The number of boys in the state youth rehab and treatment center increased last year, while the number of girls decreased.
Kim Hawekotte, FCRO executive director, says the state needs to make sure it is reforming these boys and treating the root problem.
“It’s not just doing that criminal act,” Hawekotte tells Nebraska Radio Network. “We have to deal with the mental behavioral health needs within the juvenile justice system and not just holding them accountable for them doing something wrong.”
The report shows the number of girls in the rehab and treatment center decreased by 22 percent over the course of last year.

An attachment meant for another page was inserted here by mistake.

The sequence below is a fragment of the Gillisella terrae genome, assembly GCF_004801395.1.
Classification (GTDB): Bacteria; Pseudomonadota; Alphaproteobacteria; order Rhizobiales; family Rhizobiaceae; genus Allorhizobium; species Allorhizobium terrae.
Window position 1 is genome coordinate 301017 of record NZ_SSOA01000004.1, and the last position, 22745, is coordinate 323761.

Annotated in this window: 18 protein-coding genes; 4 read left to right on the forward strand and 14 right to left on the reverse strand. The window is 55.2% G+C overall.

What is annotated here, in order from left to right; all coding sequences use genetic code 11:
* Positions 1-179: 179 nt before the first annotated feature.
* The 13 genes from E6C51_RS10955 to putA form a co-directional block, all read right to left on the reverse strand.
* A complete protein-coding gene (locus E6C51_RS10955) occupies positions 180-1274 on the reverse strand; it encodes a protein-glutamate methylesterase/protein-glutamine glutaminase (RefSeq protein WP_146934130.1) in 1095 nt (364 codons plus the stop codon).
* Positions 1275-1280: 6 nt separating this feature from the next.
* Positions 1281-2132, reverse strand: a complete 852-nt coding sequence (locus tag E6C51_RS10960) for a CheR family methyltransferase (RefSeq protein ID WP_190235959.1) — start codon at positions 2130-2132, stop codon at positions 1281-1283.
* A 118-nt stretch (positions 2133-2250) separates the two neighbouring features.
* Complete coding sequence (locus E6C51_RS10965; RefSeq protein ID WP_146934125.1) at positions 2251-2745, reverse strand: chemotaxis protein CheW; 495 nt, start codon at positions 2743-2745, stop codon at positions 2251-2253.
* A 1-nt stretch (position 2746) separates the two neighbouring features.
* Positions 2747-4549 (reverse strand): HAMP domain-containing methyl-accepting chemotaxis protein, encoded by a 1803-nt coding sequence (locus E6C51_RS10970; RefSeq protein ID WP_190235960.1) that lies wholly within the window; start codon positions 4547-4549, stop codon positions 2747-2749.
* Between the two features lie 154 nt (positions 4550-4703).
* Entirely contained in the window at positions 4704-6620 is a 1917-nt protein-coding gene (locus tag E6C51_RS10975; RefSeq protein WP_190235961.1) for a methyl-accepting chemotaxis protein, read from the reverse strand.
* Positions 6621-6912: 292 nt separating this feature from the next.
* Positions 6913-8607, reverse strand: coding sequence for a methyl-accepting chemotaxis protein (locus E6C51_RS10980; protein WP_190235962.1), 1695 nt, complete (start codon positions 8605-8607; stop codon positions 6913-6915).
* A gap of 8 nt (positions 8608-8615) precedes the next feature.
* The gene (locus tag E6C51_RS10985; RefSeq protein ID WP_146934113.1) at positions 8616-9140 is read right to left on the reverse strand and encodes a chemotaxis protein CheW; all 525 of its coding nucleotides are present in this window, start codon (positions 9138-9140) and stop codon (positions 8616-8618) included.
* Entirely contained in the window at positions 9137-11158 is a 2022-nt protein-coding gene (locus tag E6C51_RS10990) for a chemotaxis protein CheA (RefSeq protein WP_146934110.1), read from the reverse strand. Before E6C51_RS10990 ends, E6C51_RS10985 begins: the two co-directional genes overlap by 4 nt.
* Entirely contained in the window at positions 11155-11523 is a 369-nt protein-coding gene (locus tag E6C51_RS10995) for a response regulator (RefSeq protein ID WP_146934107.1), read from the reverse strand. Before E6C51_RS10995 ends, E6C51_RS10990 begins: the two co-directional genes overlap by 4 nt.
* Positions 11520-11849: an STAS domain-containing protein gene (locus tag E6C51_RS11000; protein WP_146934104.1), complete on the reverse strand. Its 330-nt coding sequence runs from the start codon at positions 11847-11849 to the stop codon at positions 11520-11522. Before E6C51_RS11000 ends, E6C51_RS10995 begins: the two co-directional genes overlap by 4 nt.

Hawekotte says for youth on probation in Nebraska, three out of four have a mental health condition.
The latest FCRO quarterly report shows more than half of those are on medication.
“A teenager might come into the system because of some delinquent or criminal acts,” she explains, “but research is out there, and we know even within this state, most of them also come to us, at that point, from a trauma history.”
The state’s juvenile justice system is evolving to treat young offenders for mental health conditions, after primarily focusing on punishment.
“Without giving them the tools by which not to do it again,” Hawekotte says, “is not going to be successful in the long-run.”
AUDIO: Mike Loizzo reports [:40]